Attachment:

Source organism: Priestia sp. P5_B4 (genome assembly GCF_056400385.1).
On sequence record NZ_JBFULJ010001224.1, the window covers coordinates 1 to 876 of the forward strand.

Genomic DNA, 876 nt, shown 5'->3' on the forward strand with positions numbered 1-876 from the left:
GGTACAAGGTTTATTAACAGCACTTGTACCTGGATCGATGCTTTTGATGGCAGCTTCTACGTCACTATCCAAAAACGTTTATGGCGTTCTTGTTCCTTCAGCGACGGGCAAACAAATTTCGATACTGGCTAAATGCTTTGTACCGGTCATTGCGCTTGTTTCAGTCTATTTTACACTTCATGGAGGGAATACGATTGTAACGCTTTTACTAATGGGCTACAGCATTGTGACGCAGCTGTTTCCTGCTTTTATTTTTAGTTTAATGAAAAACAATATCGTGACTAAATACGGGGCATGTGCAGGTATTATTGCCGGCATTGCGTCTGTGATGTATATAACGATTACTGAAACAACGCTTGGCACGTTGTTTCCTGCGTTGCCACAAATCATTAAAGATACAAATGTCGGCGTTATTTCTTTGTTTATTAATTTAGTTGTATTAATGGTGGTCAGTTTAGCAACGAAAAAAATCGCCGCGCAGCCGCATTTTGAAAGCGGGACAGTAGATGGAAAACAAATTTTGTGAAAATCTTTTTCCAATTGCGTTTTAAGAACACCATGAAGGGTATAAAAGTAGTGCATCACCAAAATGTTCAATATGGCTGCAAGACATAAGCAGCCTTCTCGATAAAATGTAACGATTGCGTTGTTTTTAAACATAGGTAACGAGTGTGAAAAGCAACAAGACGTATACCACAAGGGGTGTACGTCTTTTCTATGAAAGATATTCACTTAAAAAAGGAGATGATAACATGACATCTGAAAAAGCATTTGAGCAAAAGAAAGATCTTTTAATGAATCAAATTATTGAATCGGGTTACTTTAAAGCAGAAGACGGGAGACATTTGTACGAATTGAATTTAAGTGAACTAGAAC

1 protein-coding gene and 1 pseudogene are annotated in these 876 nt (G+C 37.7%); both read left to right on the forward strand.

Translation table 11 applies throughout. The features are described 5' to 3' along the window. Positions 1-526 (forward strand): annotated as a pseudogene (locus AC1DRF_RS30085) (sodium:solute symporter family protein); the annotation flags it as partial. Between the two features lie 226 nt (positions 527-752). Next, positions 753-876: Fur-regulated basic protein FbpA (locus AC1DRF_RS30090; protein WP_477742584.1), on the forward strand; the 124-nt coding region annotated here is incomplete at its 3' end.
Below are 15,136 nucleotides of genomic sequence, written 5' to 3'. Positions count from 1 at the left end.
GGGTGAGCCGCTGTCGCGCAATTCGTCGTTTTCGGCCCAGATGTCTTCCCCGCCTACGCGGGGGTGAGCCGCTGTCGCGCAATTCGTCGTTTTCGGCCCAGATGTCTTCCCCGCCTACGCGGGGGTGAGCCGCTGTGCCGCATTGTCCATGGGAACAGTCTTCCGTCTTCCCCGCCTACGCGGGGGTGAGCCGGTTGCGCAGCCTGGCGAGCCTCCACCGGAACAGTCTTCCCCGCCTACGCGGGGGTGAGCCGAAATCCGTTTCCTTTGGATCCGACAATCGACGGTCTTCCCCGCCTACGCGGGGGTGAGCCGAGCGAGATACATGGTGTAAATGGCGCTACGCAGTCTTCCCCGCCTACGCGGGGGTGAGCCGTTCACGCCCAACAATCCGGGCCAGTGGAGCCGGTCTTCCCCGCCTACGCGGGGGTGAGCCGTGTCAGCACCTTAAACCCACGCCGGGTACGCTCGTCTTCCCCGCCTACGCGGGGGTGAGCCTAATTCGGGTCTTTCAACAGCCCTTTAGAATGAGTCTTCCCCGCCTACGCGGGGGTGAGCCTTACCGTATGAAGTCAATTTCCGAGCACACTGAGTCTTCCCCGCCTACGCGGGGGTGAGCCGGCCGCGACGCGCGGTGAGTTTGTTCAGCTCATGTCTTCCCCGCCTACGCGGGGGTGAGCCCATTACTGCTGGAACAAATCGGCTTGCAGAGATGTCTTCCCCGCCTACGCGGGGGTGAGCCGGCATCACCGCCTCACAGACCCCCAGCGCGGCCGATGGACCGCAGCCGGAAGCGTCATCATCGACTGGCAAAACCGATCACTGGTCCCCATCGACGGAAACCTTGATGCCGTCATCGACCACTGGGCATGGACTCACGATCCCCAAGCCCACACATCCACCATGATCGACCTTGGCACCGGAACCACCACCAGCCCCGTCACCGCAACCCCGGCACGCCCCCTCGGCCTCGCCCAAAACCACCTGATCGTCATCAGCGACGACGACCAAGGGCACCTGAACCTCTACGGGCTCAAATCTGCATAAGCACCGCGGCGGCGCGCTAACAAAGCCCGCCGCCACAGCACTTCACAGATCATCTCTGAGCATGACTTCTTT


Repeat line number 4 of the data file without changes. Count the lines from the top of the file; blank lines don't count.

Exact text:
GGTACAAGGTTTATTAACAGCACTTGTACCTGGATCGATGCTTTTGATGGCAGCTTCTACGTCACTATCCAAAAACGTTTATGGCGTTCTTGTTCCTTCAGCGACGGGCAAACAAATTTCGATACTGGCTAAATGCTTTGTACCGGTCATTGCGCTTGTTTCAGTCTATTTTACACTTCATGGAGGGAATACGATTGTAACGCTTTTACTAATGGGCTACAGCATTGTGACGCAGCTGTTTCCTGCTTTTATTTTTAGTTTAATGAAAAACAATATCGTGACTAAATACGGGGCATGTGCAGGTATTATTGCCGGCATTGCGTCTGTGATGTATATAACGATTACTGAAACAACGCTTGGCACGTTGTTTCCTGCGTTGCCACAAATCATTAAAGATACAAATGTCGGCGTTATTTCTTTGTTTATTAATTTAGTTGTATTAATGGTGGTCAGTTTAGCAACGAAAAAAATCGCCGCGCAGCCGCATTTTGAAAGCGGGACAGTAGATGGAAAACAAATTTTGTGAAAATCTTTTTCCAATTGCGTTTTAAGAACACCATGAAGGGTATAAAAGTAGTGCATCACCAAAATGTTCAATATGGCTGCAAGACATAAGCAGCCTTCTCGATAAAATGTAACGATTGCGTTGTTTTTAAACATAGGTAACGAGTGTGAAAAGCAACAAGACGTATACCACAAGGGGTGTACGTCTTTTCTATGAAAGATATTCACTTAAAAAAGGAGATGATAACATGACATCTGAAAAAGCATTTGAGCAAAAGAAAGATCTTTTAATGAATCAAATTATTGAATCGGGTTACTTTAAAGCAGAAGACGGGAGACATTTGTACGAATTGAATTTAAGTGAACTAGAAC